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Saturday, July 25, 2009

Resume What Do You Really Need? Part II

Continuing with my last resume post, the length of your resume seems to be a BIG question and depending on who you talk to they may tell you one page "period" and no more and others up to three pages. When I was laid off, my group manager told everyone that we needed one page resumes. When I heard that my wife and I thought "What!?!" How in the world can someone with an Engineering background and who has worked for over 25+ years have a one page resume??? Finally, after many edits, deletions and revisions my wife finally got my resume down to two full pages.

My old boss was not the only one that told me that my resume needed to be one page. So, after searching around the web and blogs I found a great blog Liz Handlin's Ultimate Resume Blog
and found this post Tips For Writing the Ultimate Resume and posted the following question on how long should a resume be "I have a question about resumes, how long is to long for a resume for someone with a lengthy job history in a hi-tech profession? I was laid off from my one and only job that lasted almost 30 years. I worked in a hi-tech engineering field and have several areas to list; patents, designs, security clearance and technical skills. After several revisions, I finally have my resume down to two full pages. Is this to long? If so what do you leave out?" Very quickly Liz emailed me the following answer "Thanks for you post and kind words. A 2 page resume is fine but if you have a lot of experience a 3 page resume is appropriate. Resumes should never be more than 3 pages long. with that said, what I often do for clients is separate long lists (patents, board memberships) and create separate documents that you can hand to employers in addition to the resume. That way you can still submit all of the information but you can do it in a way that isn't intimidating....I think that candidates who had recruiters/hiring managers a huge resume are pretty much guaranteeing that it won't be read."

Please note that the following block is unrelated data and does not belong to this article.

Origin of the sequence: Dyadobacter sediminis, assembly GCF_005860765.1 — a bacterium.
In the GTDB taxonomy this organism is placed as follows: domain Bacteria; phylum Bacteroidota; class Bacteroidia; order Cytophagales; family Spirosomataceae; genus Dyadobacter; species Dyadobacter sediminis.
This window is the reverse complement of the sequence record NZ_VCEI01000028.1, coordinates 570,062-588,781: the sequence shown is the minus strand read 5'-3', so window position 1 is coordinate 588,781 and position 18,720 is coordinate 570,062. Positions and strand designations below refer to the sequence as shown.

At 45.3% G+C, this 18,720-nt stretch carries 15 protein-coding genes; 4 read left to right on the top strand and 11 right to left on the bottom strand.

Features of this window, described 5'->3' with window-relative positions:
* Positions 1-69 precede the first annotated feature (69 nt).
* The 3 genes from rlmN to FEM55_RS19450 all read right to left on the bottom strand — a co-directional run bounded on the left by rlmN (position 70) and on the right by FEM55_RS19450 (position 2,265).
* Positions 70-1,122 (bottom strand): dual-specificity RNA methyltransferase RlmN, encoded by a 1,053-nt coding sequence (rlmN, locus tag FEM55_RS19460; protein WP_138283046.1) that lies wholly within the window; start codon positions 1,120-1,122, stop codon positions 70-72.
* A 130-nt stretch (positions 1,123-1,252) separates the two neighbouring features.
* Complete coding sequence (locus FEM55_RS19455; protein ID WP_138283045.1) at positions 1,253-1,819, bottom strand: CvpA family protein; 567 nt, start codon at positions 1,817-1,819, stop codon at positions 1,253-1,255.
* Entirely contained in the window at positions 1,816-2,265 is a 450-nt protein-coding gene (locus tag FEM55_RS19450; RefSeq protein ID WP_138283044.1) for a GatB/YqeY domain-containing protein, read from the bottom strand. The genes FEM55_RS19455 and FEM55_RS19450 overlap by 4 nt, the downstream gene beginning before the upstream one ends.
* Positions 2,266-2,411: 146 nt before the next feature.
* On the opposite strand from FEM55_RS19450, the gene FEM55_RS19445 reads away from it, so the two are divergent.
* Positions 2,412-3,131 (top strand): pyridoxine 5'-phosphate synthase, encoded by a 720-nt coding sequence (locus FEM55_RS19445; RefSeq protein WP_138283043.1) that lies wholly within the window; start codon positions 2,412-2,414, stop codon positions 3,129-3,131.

iz's answer made a lot of senses to me. Say you have you Masters, PhD or Doctorate school alone would take up one full page. Then if you have published articles, patents, etc. that will take up a large portion of a page. So put in only what you need but, don't leave important information out either.


  1. Thank you so much for mentioning my comments to you in your blog. Creating a resume is pretty common sense I think but there is so much conflicting advice on the internet. Think about how you would react to a resume if you were reading it. Would you expect a 1 page resume from a 25-year career professional? Would you want to try to wade through huge paragraphs of information or long lists of bullets? If you start asking yourself what you would want to read and think about how you read and synthesize information you will be well on your way to creating a solid resume.

  2. Great advice and tips! I, too, have worried about the long resume and struggled to get it into a one-page format. I really liked the idea of splitting out the longer lists of accomplishments and submitting as a separate document. Keep up the great work!

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